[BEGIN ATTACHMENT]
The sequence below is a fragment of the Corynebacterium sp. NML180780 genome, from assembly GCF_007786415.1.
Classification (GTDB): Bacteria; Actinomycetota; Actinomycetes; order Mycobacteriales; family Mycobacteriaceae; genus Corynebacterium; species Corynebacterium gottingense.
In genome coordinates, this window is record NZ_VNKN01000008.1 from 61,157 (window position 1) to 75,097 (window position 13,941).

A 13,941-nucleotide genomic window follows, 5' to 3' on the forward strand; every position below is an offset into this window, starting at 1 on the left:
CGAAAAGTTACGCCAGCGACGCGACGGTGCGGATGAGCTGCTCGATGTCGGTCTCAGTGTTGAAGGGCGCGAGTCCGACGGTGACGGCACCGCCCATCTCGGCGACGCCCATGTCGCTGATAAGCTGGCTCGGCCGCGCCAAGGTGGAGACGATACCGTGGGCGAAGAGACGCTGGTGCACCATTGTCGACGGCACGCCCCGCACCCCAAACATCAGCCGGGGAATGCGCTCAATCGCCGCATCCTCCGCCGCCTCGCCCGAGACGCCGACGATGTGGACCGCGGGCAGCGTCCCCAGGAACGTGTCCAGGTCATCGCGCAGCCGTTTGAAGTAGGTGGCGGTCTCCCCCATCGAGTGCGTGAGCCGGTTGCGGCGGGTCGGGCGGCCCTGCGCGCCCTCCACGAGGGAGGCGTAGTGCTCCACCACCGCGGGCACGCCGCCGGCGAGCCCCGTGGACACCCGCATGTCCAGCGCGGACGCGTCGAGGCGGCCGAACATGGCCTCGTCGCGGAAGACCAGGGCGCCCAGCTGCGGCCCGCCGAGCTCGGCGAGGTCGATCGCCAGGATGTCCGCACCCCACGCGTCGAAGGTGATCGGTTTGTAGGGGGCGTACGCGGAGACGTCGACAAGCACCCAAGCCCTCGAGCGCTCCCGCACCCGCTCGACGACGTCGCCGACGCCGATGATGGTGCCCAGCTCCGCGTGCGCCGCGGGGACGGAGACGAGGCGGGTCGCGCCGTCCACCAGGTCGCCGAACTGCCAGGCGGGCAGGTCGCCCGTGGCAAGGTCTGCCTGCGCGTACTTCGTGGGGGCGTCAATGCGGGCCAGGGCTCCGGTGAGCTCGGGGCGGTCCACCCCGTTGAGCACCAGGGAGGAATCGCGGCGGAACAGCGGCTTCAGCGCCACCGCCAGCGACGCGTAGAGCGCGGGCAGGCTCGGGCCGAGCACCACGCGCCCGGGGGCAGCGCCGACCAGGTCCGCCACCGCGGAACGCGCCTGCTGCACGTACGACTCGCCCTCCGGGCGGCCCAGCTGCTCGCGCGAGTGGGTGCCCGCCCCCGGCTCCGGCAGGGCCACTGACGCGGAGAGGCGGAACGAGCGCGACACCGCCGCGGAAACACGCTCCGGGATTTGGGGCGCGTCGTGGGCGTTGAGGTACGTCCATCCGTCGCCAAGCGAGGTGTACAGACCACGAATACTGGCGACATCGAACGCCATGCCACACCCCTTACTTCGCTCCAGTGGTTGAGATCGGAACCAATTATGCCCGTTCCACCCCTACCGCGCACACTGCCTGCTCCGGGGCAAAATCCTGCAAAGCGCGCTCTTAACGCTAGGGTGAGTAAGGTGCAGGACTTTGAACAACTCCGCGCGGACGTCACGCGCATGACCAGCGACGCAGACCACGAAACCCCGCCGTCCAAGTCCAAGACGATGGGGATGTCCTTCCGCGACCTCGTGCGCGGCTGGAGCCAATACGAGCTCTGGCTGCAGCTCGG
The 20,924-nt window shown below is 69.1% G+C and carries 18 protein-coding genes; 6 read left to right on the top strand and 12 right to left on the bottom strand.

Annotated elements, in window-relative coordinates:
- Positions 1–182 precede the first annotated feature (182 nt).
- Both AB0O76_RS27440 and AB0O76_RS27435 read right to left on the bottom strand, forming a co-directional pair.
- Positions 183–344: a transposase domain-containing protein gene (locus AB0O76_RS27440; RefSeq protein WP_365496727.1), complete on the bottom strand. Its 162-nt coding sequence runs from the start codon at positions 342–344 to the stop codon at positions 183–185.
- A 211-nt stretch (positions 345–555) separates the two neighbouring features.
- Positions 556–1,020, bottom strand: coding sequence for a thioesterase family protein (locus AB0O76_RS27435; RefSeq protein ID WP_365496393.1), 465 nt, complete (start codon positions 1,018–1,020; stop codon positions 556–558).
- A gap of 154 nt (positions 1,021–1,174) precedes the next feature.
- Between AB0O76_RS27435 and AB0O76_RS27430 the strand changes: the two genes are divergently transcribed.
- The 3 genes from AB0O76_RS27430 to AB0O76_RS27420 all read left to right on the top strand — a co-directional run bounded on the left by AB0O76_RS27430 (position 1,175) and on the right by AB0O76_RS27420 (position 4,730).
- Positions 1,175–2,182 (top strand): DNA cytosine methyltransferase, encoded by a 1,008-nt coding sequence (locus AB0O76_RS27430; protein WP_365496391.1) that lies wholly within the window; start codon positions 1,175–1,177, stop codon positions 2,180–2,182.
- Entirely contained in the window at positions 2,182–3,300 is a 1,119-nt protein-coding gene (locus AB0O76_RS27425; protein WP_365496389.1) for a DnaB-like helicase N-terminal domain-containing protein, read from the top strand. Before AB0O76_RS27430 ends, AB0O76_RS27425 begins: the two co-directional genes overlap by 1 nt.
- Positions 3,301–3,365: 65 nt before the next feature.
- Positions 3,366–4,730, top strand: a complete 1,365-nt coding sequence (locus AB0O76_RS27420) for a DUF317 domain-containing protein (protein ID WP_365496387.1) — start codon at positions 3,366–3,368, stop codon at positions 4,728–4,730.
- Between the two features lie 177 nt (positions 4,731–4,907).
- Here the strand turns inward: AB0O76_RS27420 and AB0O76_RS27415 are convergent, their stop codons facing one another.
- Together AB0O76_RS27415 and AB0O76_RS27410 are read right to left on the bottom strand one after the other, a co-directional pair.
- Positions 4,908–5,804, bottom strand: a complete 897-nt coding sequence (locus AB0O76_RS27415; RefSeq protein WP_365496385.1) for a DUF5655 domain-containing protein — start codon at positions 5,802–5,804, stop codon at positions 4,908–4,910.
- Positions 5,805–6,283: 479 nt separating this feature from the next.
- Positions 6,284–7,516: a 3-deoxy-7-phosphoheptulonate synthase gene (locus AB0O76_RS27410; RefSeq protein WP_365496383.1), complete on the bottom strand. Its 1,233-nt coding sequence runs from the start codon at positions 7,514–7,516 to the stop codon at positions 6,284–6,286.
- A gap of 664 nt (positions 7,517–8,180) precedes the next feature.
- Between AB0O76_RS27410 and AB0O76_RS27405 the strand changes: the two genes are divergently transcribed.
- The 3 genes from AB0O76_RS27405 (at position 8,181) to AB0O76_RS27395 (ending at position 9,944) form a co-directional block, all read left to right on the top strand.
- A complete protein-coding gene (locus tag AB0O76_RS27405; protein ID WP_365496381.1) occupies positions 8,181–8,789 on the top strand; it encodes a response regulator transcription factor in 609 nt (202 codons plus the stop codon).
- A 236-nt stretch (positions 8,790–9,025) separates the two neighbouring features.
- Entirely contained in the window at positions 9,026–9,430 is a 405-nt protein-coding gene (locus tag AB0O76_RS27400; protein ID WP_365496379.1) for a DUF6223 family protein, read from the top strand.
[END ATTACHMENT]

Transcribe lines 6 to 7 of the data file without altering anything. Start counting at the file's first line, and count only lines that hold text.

The 20,924-nt window shown below is 69.1% G+C and carries 18 protein-coding genes; 6 read left to right on the top strand and 12 right to left on the bottom strand.

Annotated elements, in window-relative coordinates: